Always write with customer logic, rather than company logic – nobody knows or cares as much about your products as you do, so talk to them about why they might need what you are offering, in plain English, rather than talking in quirky names and slogans.
Try to use the word ‘you’ a lot more than the word ‘we’. People are naturally selfish and will care a lot more about what they can get from you than the history of your company.
Here’s an obvious but often overlooked point: use good grammar. Not all of your customers can write well, but it will help them read well!
Avoid using writing in capital letters – if you want to add emphasis to something, use italics and/or bolding – and try to keep this to a minimum. Capitals are harder to read and add frictionin the minds of readers.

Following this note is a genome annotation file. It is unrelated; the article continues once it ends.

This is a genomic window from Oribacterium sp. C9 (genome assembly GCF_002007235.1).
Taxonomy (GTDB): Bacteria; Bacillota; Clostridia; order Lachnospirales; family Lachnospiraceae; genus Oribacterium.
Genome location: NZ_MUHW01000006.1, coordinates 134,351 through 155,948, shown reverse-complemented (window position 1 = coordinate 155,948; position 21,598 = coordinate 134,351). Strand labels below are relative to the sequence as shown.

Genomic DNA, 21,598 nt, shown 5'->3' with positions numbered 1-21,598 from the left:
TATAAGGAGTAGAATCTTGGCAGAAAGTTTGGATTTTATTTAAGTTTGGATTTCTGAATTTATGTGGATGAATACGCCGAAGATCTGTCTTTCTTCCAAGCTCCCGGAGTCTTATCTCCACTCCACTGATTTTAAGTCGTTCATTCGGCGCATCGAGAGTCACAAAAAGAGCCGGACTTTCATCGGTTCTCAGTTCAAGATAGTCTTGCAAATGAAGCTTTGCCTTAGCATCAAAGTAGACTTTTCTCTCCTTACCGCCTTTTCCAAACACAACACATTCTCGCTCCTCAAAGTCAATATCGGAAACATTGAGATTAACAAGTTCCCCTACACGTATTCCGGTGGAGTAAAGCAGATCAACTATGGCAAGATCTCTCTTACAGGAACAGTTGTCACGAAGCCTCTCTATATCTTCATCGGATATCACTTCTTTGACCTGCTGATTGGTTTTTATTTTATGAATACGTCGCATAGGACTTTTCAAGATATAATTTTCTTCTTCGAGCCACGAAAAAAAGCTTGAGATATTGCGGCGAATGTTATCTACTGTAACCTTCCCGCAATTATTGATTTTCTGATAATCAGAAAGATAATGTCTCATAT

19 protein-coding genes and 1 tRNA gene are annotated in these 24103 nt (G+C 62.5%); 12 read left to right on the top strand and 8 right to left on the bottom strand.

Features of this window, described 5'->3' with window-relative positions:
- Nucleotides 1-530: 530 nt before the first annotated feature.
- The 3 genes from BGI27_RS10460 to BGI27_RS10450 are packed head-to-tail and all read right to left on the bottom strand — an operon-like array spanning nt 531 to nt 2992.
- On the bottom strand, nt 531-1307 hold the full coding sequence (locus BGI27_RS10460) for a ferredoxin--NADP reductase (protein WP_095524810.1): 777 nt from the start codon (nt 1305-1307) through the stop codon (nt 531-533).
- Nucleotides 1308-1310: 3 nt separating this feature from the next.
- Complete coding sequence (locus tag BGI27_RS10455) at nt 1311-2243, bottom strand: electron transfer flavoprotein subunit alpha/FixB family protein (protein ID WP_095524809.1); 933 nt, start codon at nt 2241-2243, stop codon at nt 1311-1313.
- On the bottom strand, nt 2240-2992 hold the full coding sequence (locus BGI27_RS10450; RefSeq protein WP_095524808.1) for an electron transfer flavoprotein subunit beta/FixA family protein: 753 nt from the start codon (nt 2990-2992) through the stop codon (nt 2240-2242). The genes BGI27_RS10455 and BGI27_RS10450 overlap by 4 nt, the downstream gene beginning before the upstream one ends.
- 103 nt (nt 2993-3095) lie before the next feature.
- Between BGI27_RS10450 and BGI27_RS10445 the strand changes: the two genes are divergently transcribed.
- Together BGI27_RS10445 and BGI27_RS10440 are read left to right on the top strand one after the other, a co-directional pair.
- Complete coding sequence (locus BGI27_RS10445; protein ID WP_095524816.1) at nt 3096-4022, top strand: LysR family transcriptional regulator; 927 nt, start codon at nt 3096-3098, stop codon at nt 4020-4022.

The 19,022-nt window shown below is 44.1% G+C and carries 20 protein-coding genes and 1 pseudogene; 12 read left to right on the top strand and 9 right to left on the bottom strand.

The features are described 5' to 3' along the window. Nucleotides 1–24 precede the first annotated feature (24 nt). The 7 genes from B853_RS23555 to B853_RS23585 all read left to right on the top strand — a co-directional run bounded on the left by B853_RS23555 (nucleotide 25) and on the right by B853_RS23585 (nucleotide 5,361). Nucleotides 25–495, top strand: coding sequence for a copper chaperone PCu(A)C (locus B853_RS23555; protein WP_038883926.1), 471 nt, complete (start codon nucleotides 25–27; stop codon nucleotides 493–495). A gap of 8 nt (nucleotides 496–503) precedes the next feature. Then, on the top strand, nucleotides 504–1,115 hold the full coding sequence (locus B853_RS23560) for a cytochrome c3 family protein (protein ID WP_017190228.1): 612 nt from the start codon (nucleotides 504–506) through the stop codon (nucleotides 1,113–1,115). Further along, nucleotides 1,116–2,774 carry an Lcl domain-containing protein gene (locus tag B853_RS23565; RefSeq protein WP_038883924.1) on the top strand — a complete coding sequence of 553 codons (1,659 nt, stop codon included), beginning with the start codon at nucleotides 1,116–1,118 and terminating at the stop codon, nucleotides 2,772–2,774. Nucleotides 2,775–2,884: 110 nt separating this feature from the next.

Break your copy up into readble chunks – this helps your readers flow from one point to the next, maintaining interest and what we call ‘cognitive momentum’.
Avoid over-using exclamation marks – it is often tempting to punctuate a point with an exclamation mark and sometimes it is apt.. however, try to avoid your copy reading like typical ‘marketing speak’ and talk to people on their level rather than forcing advertising jargon down their throats by punctuating every point in this way (!)
Here is the final and most important point in this guide: Specificity beats persuasion
– in other words, try to sell your product or service in a quantitative way rather than a qualitative way…
here’s an example:
“Our product is the best there is”
is a much weaker statement than:
“Our product is the only of its kind to include x”.
Appeal to your ideal customer and they will buy.
We hope you found this guide useful.
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